In this example, the camera pairs of each multiple-camera apparatus 1227 are mounted to the underneath side of the inventory shelf above the inventory shelf 1251 and aligned with each of the inventory locations 1202 so that the field of view of each camera includes the inventory items 1235 located at the inventory location 1202. As illustrated, inventory items 1235 within a materials handling facility may vary in size, shape, placement, color, etc. For example, inventory items 1235-1 located at inventory location 1202-1 have a width and a height that is more than their depth so they are positioned in a horizontally stacked configuration. With the distance between the top of the items 1235-1 and the multiple-camera apparatus 1227, the multiple camera apparatus is able to obtain an image that includes at least a portion of each item in the inventory location 1235-1. For example, a captured image would include the top and front of the first item and the top of each other item in the inventory location 1202-1.

The inventory items 1235-2 are smaller in shape and cylindrical. Due to their size and configuration they may be stacked vertically, horizontally and/or laterally in the inventory location 1202-2. By setting the maximum stack height to a defined value (e.g., 2 inches below the multiple-camera apparatus 1227), an image obtained by the camera of the multiple-camera apparatus 1227 that is aligned with the inventory location 1202-2 will include a representation of at least a top of each vertical stack of items 1235-2.

Inventory items 1235-3 located at inventory location 1202-3 have a width and a height that is less than their depth so they are positioned in a vertically stacked configuration. Because of the configuration of the items, an image obtained by the multiple camera apparatus 1227 may only include a representation of the item 1202-3 on top of the stack. Alternatively, the image may include the top of the top item on the vertical stack and possibly a portion of each front side of the items in the vertical stack.

Inventory items 1235-4 located at inventory location 1202-4 are similar to inventory items 1235-1, but may be taller such that an image obtained by the camera of the multiple-camera apparatus may only include a representation of the item 1235-4 at the front of the horizontal stack configuration.

Inventory items 1235-5 located at inventory location 1202-5 are multi-items that are treated as a single inventory item. In this example, six individual cylindrical items are joined and treated as a single inventory item 1235-5. The camera of the multi-camera apparatus 1227 aligned with the inventory location 1202-5 may obtain an image that includes all of the individual items. As discussed in further detail below, the implementations described herein may be configured to detect the group of items and treat them as a single inventory item for counting.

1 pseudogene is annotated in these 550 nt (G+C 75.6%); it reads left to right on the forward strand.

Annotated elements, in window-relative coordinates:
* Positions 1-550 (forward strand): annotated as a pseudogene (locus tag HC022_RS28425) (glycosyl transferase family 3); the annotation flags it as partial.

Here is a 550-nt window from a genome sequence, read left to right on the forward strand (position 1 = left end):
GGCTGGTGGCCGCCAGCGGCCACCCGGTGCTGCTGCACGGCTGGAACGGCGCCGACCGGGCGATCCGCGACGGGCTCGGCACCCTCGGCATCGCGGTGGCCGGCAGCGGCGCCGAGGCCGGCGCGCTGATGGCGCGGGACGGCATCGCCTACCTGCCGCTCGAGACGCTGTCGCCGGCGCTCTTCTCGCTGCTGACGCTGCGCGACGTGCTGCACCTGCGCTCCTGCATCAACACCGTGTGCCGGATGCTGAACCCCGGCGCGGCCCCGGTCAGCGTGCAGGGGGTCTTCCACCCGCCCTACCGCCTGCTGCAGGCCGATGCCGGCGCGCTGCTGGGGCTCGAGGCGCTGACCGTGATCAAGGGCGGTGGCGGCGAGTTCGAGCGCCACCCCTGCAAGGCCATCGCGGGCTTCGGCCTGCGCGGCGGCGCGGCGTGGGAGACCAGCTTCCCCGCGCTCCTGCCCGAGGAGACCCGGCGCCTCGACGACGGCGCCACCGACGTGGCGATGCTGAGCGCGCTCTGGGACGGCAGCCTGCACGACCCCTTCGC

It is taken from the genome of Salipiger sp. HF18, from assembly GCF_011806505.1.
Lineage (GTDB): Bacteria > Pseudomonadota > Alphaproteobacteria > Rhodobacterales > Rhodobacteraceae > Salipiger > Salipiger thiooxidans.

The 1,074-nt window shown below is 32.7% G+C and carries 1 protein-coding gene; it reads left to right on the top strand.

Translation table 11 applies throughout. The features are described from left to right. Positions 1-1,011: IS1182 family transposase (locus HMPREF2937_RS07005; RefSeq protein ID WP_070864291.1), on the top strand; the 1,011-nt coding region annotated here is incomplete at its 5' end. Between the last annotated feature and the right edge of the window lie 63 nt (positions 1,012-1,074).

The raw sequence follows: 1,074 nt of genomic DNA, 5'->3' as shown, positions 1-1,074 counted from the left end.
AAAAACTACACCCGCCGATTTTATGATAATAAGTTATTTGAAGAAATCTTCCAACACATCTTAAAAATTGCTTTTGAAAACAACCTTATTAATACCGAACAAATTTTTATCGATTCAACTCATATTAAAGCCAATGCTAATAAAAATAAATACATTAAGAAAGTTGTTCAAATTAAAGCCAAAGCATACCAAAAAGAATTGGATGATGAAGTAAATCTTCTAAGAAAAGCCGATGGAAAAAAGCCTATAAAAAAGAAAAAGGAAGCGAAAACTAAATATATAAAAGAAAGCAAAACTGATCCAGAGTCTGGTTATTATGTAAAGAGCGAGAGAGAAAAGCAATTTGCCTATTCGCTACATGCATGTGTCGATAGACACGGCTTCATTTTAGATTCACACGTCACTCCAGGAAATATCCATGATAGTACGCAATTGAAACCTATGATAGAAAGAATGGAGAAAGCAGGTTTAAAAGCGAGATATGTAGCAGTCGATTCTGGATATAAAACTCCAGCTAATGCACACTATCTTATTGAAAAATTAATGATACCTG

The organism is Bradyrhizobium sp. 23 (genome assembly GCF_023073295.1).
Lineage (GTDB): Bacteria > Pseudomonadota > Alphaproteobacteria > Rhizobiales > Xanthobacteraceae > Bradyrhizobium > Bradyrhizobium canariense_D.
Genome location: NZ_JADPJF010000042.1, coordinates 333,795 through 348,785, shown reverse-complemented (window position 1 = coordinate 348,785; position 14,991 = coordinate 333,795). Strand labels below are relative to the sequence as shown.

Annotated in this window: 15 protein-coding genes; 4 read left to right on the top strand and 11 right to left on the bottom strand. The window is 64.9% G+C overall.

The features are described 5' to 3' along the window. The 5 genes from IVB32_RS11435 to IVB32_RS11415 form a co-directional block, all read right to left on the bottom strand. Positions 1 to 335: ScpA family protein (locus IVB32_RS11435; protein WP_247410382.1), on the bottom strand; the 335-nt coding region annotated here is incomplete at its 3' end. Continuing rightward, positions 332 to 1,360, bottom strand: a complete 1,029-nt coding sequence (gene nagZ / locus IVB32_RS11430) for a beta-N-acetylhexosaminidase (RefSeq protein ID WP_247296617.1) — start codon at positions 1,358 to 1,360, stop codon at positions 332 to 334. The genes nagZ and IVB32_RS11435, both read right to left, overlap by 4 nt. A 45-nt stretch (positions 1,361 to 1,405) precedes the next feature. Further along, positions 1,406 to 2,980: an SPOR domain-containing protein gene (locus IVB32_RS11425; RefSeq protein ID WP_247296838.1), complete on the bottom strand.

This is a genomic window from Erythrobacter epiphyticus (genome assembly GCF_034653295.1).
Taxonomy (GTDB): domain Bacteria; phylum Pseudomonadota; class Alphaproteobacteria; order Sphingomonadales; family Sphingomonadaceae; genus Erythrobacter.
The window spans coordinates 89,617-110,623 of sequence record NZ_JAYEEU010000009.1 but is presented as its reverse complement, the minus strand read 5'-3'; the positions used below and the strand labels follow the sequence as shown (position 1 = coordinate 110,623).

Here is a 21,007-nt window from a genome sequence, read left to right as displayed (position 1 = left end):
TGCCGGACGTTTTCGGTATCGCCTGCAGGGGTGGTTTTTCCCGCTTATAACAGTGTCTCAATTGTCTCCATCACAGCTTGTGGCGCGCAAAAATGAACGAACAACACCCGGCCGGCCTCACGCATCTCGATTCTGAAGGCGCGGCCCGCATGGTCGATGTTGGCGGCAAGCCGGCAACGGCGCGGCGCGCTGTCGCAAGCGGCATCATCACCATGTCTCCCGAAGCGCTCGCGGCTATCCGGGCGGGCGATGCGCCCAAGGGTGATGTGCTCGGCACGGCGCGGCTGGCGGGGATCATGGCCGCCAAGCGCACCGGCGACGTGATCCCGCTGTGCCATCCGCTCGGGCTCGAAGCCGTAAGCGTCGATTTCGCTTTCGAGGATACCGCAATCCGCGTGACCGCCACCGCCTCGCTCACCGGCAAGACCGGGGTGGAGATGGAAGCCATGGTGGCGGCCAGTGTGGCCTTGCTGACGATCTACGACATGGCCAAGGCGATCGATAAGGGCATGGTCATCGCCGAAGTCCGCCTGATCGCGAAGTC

The inventory items 1235-6 are rectangular shaped. Due to their size and shape, they may be stacked both vertically and horizontally in the inventory location 1202-6. By setting the maximum stack height to a defined value (e.g., 2 inches below the multiple-camera apparatus 1227), an image obtained by the camera of the multiple-camera apparatus 1227 that is aligned with the inventory location 1202-6 will include a representation of at least a top of each stack of items 1235-6.

The inventory items 1235-7 are bags that may vary or alter in shape. In this configuration, the bags of items 1235-7 may be stacked horizontally, but varying amounts of each item may be visible to the camera of the multiple-camera apparatus 1227 aligned with the inventory location 1202-7.

The inventory management system maintains item information in the item information data store 1615 (FIG. 16). Item information may include any information about the item, such as the item type, size, shape, weight, dimensions (length, width, height), color, etc. As items 1235 are added to an inventory location 1202, the item type for the item placed at an inventory location is associated with the inventory location 1202. Likewise, item quantities may be added or updated as items are stocked or added into inventory locations. In some implementations, item type determination and/or item quantity at stocking may be provided by a user (e.g., stocking agent). Alternatively, or in addition thereto, images of the items as they are added to the inventory location may be detected and the item identified using one or more of feature detection, edge detection, etc. Likewise, quantities or item counts may be determined as items are added using the implementations described herein.

FIG. 13 is a flow diagram of an example transition process 1300 for adding item information to an item information data store, according to an implementation. The process of FIG. 13 and each of the other processes and sub-processes discussed herein may be implemented in hardware, software, or a combination thereof. In the context of software, the described operations represent computer-executable instructions stored on one or more computer-readable media that, when executed by the one or more processors, perform the recited operations. Generally, computer-executable instructions include routines, programs, objects, components, data structures, and the like that perform particular functions or implement particular abstract data types.